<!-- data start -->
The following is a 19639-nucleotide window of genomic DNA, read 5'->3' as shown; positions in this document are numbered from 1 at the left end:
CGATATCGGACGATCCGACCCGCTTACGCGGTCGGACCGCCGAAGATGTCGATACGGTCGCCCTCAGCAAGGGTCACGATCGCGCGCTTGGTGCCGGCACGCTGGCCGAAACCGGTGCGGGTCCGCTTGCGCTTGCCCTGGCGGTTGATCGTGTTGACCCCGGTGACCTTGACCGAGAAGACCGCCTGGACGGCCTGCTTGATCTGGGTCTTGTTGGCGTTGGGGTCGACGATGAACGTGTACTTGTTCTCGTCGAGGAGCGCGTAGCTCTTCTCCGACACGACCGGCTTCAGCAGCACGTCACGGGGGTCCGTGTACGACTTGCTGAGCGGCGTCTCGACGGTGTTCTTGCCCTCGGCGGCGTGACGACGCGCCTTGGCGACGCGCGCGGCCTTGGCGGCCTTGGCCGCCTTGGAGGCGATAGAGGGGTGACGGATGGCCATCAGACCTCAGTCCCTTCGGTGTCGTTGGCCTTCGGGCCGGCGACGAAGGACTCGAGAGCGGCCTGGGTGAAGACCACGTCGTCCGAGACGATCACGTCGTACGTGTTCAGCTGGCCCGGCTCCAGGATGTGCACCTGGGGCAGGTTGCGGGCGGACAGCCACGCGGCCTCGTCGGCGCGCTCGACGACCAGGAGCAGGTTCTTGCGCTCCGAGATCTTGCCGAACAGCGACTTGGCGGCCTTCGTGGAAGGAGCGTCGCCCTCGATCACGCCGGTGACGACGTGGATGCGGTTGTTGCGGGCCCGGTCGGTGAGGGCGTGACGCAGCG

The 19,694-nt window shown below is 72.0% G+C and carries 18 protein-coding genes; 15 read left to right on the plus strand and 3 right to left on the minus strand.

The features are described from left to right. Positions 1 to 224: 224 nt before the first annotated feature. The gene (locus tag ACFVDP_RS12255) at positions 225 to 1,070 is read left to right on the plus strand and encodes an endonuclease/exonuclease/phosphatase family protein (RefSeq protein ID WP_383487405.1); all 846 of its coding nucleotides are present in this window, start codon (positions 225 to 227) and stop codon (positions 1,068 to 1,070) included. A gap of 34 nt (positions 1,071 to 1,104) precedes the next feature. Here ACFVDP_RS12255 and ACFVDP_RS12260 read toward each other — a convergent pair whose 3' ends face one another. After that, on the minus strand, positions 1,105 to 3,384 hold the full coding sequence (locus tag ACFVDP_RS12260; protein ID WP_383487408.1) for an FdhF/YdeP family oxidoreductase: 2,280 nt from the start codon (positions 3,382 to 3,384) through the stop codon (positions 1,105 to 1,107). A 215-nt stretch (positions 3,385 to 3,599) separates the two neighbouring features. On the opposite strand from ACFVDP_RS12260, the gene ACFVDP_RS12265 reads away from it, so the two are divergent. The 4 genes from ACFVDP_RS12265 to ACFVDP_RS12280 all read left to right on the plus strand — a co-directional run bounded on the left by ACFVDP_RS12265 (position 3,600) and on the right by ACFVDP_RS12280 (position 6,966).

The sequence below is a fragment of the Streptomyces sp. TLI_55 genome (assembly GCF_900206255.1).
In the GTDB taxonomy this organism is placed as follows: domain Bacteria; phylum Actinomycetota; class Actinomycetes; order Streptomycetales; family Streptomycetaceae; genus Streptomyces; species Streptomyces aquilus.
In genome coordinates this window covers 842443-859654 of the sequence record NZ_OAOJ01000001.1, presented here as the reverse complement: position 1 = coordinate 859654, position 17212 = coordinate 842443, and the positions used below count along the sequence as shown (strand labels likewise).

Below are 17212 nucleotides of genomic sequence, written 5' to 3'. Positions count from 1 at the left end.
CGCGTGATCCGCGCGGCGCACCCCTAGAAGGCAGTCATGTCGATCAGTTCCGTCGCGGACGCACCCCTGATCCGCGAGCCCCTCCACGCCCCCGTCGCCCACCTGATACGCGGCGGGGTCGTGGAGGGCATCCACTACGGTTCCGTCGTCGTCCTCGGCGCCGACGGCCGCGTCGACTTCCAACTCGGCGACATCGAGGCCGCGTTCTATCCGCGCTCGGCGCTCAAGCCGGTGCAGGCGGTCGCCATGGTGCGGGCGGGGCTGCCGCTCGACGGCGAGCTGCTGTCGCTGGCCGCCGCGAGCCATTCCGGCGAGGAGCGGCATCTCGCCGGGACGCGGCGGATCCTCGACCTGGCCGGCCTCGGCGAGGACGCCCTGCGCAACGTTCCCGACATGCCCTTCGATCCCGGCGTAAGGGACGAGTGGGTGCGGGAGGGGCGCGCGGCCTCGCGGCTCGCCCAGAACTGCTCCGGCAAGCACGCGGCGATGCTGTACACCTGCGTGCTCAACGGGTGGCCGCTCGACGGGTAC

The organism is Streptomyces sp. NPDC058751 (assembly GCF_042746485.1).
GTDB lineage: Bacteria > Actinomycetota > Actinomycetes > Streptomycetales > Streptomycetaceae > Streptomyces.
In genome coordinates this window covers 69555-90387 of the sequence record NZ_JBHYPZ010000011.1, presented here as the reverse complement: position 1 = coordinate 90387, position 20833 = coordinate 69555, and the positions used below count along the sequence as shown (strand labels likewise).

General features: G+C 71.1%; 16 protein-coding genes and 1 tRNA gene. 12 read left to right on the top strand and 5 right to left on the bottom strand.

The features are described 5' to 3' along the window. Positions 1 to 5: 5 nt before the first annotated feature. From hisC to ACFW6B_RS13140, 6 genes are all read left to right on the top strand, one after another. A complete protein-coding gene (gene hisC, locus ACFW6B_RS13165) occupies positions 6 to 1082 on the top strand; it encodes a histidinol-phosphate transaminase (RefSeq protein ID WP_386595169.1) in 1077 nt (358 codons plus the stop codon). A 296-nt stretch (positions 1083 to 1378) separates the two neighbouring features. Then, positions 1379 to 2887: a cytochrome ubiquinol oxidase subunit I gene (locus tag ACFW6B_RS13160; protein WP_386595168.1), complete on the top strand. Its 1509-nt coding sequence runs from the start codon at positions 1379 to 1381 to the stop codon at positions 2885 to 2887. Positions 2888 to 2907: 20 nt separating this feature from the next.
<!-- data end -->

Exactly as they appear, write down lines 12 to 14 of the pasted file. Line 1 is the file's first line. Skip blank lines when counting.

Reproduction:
In genome coordinates this window covers 69555-90387 of the sequence record NZ_JBHYPZ010000011.1, presented here as the reverse complement: position 1 = coordinate 90387, position 20833 = coordinate 69555, and the positions used below count along the sequence as shown (strand labels likewise).

General features: G+C 71.1%; 16 protein-coding genes and 1 tRNA gene. 12 read left to right on the top strand and 5 right to left on the bottom strand.

The features are described 5' to 3' along the window. Positions 1 to 5: 5 nt before the first annotated feature. From hisC to ACFW6B_RS13140, 6 genes are all read left to right on the top strand, one after another. A complete protein-coding gene (gene hisC, locus ACFW6B_RS13165) occupies positions 6 to 1082 on the top strand; it encodes a histidinol-phosphate transaminase (RefSeq protein ID WP_386595169.1) in 1077 nt (358 codons plus the stop codon). A 296-nt stretch (positions 1083 to 1378) separates the two neighbouring features. Then, positions 1379 to 2887: a cytochrome ubiquinol oxidase subunit I gene (locus tag ACFW6B_RS13160; protein WP_386595168.1), complete on the top strand. Its 1509-nt coding sequence runs from the start codon at positions 1379 to 1381 to the stop codon at positions 2885 to 2887. Positions 2888 to 2907: 20 nt separating this feature from the next.